Lent Easter Basket
Easter is right around the corner, but today is the start of Lent. Lent is the 40 day period leading up to Easter when Catholics and Protestants reflect on Christ’s sacrifice and resurrection. During the 40 days, we actively engage in the three traditions of Lent: Prayer, Fasting, and Almsgiving. To learn more about Lent, take a look at what the United States Conference of Catholic Bishops have to say about Lent.
I wanted to create a fun DIY project that the whole family would enjoy. I came up with the Lent Easter Basket as a way for parents to teach their children why and how to observe Lent. Easter is the most important day for Christians, even above Christmas, so it would make sense to prepare for that day, wouldn’t it? The Lent Easter Basket is similar to the Advent Calendar. Each egg represents one of the 40 days leading up to Easter Sunday. Every morning your child can open and egg and see what is inside. Each item inside the egg represents one of the three Lenten traditions: Prayer, Fasting, or Almsgiving. The parent explains to their child what the item represents and how they can reflect that day on Christ and His sacrifice . For example, the Monopoly iron represents a chore. The child can complete their siblings’ chore that day as an act of charity (Almsgiving). Each basket can be tailored to the child and the items should be age appropriate.
This is a great DIY project that gets the whole family involved. It’s also a great alternative for parents that do not typically have an Easter egg hunt because they feel it takes away from celebrating Christ’s resurrection. Children can still take part in the fun of getting an Easter basket, just in a Christ centered way.
If you have no problem with an Easter basket and having a good old fashioned Easter egg hunt, that is great too! You can still open an egg each day leading up until Easter and then switch out their baskets on Easter with baskets with treats and candy eggs. Parents can explain that their new Easter baskets, filled with treats, represents Christ’s gift of eternal life, John 3:16. Christ died, was buried, and rose again in fulfillment of the scriptures and to give us the opportunity to receive salvation through Christ.
*I geared my Easter basket towards a girl around the age of 7. You can change out the trinkets and toys and tailor it towards a specific gender and age.*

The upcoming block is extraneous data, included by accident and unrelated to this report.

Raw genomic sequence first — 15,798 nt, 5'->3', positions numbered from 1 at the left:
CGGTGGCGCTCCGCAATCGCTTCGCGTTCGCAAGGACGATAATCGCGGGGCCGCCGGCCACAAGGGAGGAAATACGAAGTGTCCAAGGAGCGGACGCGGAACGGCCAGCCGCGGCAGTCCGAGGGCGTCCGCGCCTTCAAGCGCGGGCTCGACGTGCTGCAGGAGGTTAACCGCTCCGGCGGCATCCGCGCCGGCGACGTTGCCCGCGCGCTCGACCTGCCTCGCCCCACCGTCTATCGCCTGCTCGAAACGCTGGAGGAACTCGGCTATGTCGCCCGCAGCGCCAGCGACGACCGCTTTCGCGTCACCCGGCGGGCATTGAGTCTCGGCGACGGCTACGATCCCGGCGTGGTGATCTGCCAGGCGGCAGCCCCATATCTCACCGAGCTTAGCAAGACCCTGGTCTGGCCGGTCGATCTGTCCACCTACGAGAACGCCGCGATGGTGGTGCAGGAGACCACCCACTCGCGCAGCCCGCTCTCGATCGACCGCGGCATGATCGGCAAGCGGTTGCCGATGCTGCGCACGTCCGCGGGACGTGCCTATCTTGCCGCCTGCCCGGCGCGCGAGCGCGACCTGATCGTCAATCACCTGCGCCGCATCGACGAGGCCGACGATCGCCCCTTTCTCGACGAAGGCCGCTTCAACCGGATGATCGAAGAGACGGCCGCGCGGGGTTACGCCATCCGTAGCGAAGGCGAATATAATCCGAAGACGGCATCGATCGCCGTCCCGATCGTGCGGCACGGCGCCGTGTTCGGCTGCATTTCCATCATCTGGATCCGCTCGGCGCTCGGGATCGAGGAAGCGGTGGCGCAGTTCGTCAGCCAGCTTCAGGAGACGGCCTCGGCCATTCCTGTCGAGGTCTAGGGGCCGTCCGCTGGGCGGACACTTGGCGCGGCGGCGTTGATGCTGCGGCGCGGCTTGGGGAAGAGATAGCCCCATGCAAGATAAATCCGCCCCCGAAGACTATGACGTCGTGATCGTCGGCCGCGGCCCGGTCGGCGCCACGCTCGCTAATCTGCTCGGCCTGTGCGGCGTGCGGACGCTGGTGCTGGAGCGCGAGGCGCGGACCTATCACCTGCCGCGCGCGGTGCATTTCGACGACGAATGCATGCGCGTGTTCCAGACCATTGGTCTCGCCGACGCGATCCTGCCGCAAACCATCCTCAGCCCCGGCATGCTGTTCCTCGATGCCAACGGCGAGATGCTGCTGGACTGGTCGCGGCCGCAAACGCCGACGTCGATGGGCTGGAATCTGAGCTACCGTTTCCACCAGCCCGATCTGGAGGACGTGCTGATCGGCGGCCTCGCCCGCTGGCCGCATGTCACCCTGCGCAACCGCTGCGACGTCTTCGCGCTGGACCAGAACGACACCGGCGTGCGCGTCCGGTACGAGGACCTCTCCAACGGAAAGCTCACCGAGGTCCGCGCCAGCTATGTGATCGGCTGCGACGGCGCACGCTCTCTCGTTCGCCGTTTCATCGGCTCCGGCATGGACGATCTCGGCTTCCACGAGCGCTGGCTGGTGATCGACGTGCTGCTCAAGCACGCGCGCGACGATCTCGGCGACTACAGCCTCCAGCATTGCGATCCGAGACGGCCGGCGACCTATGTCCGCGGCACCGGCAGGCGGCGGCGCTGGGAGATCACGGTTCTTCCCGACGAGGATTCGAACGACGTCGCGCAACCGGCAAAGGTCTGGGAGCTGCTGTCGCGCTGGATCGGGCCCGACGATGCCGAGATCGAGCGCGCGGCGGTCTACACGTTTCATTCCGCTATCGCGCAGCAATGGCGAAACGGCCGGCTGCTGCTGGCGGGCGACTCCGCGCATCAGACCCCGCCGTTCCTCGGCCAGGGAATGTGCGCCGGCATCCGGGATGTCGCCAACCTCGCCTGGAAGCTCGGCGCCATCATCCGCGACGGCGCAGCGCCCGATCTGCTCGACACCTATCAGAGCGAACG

Easter Basket (Currently 50% off at Michael’s)
40 Easter Eggs $1.00-$3.00 a bag, Michael’s)
Easter Grass ($1.00 per bag, Michael’s)
Wooden Cross ($1.00, Michael’s)
Easter Stamps ($1.50 each at Michael’s)
Charms ($1.99 each at Michael’s. At the end of the 40 days you will have enough charms to make a Lent/Easter bracelet)
Saint Toys (I used St. Julia and St. Luke because those are the saints the twins were named after. You can purchase saint toys at www.saintlysilver.etsy.com)
Rosaries (Local Catholic bookstore)
Prayer Bracelet (You can make your own or purchase at a Catholic bookstore)
The Monopoly pieces represent Almsgiving and Fasting. The rocking horse represents how the child can give their favorite toy to another sibling to play with for the day or they can give a toy to a children’s charity. The car represents how the child can give up their turn to sit in the coveted front seat. The Monopoly purse, iron, and house can represent giving money or giving up an earthly possession. The iron can be used as a chore. The child could complete another siblings chore that day. The wooden cow represents giving up meat that day (the same mindset behind Meatless Friday). I won’t go through everything, but you get the correlation.
The candy represents giving up sweets for the day. When they want a sweet, which they will, use the opportunity to explain that sacrificing sweets for the day helps them reflect on Christ’s sacrifice. The charms teach the child how to meditate/reflect upon who is Jesus and what is love, peace, sacrifice, faith, etc? Come up with an activity for that day that would help your child express love, grace, faith, etc. that correlates to their charm. The prayer bracelet and rosary teaches your child how to pray and reflect. As Catholics, we pray the rosary. What a great opportunity to teach your child how and why to pray the rosary.
I chose to have the stamps and wooden letters represent the first letter of someone’s name. The child could either pray for someone whose name starts with the letter found in their egg, write them a letter, or do something nice for them. Again, teaching the child how to pray and how to carry out an act of kindness. I also wanted to teach children guided and intentional prayer. I am using the craft paper to write out specific prayers and specific prayer requests of friends, family, and prayer group. The coins represent giving a portion of their allowance to our parish or a charity. For younger children or those who do not get an allowance, the coins could be money earned from a special chore.
On Good Friday, your child can paint or decorate the cross. Take the opportunity to explain what happened on Good Friday and what Christ’s sacrifice means to them. It is a great way to bond with your child, teach them, and hear their thoughts about Christ’s death and resurrection.
Easter is here! Your child has waited 40 days for today and will be so excited! Here are two stamps that they can use to make a card, picture, etc. to celebrate Christ’s resurrection and fulfillment of God’s plan for the salvation of the world!
Enjoy teaching and raising your children in The Lord with this Lent Easter Basket!